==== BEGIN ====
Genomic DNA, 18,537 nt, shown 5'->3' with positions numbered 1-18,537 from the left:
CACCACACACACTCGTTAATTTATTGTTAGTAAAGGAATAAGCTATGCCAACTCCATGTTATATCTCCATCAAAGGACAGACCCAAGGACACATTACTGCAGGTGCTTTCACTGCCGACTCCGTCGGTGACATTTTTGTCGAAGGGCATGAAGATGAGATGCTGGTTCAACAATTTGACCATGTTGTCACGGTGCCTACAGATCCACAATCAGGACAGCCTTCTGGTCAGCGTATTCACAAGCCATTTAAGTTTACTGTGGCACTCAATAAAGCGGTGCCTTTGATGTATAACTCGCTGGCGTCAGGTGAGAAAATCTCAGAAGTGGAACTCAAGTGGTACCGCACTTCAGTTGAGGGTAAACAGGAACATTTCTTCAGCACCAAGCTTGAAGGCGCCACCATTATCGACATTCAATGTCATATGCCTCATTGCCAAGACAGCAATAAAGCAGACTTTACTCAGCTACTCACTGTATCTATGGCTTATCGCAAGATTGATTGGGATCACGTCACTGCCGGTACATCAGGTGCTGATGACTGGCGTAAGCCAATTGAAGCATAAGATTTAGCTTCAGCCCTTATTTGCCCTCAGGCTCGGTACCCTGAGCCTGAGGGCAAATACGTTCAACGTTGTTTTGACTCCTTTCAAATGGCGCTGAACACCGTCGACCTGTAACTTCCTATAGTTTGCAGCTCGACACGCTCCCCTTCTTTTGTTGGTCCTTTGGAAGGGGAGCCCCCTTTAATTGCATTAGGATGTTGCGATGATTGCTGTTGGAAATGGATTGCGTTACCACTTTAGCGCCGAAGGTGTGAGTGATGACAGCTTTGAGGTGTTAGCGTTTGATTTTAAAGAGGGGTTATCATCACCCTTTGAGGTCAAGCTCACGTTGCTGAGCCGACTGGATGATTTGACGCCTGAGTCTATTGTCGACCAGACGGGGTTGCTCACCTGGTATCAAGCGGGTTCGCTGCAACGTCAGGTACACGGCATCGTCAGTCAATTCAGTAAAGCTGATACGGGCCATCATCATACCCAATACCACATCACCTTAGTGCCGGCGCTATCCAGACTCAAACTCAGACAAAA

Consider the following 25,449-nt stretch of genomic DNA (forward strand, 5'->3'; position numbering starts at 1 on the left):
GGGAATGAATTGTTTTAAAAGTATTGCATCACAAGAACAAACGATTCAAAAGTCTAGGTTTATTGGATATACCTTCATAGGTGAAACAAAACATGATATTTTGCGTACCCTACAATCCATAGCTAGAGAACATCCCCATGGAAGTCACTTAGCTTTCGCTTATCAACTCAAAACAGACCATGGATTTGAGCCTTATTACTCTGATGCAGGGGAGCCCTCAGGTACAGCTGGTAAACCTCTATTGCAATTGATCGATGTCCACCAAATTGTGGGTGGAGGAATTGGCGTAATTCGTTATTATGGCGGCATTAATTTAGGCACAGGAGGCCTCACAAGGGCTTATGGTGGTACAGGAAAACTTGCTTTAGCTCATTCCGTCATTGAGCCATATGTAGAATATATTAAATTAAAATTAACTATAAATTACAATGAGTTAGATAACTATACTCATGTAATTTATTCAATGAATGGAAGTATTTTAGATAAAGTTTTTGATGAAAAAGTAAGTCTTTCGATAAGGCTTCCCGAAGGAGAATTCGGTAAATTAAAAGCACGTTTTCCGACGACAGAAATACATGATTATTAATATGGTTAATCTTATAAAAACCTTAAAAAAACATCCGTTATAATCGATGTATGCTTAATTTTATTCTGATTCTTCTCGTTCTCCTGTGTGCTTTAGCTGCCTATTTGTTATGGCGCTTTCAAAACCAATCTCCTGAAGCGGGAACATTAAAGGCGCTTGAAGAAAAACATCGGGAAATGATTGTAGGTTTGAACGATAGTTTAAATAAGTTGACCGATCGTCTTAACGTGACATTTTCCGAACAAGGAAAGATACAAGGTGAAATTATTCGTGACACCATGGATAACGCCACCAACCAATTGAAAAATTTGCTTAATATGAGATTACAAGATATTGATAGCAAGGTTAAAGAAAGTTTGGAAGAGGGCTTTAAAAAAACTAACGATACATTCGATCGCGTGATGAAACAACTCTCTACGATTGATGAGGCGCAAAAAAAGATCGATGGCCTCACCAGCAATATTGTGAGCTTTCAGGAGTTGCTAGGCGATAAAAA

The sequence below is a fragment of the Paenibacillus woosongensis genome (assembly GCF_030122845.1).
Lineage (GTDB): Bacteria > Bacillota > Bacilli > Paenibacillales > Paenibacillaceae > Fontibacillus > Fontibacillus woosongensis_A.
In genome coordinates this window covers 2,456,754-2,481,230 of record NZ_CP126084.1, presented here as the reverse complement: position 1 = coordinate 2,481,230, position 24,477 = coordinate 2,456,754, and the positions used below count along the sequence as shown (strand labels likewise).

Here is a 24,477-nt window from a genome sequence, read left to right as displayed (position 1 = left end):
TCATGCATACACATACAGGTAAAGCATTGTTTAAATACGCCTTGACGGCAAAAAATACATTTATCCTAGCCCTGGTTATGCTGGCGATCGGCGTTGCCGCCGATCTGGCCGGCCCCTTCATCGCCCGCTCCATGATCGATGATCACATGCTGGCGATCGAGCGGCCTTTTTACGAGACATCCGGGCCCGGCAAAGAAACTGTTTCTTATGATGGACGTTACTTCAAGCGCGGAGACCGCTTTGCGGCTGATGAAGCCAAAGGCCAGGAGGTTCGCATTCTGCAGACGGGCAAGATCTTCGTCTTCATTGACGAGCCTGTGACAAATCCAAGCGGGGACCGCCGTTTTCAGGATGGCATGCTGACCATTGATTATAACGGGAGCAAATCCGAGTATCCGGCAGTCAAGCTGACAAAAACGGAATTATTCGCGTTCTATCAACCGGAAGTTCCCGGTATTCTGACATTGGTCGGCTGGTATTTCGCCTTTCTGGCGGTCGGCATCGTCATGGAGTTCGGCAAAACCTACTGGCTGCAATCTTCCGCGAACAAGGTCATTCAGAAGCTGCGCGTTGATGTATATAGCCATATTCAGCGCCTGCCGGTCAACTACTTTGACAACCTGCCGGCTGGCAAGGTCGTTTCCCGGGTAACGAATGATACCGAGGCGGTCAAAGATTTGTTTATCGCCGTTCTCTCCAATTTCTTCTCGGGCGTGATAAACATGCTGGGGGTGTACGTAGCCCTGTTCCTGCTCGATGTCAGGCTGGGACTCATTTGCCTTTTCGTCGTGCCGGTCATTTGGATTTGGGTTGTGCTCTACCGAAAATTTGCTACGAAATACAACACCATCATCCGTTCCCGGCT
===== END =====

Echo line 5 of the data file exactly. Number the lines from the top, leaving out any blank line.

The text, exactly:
The sequence below is a fragment of the Paenibacillus woosongensis genome (assembly GCF_030122845.1).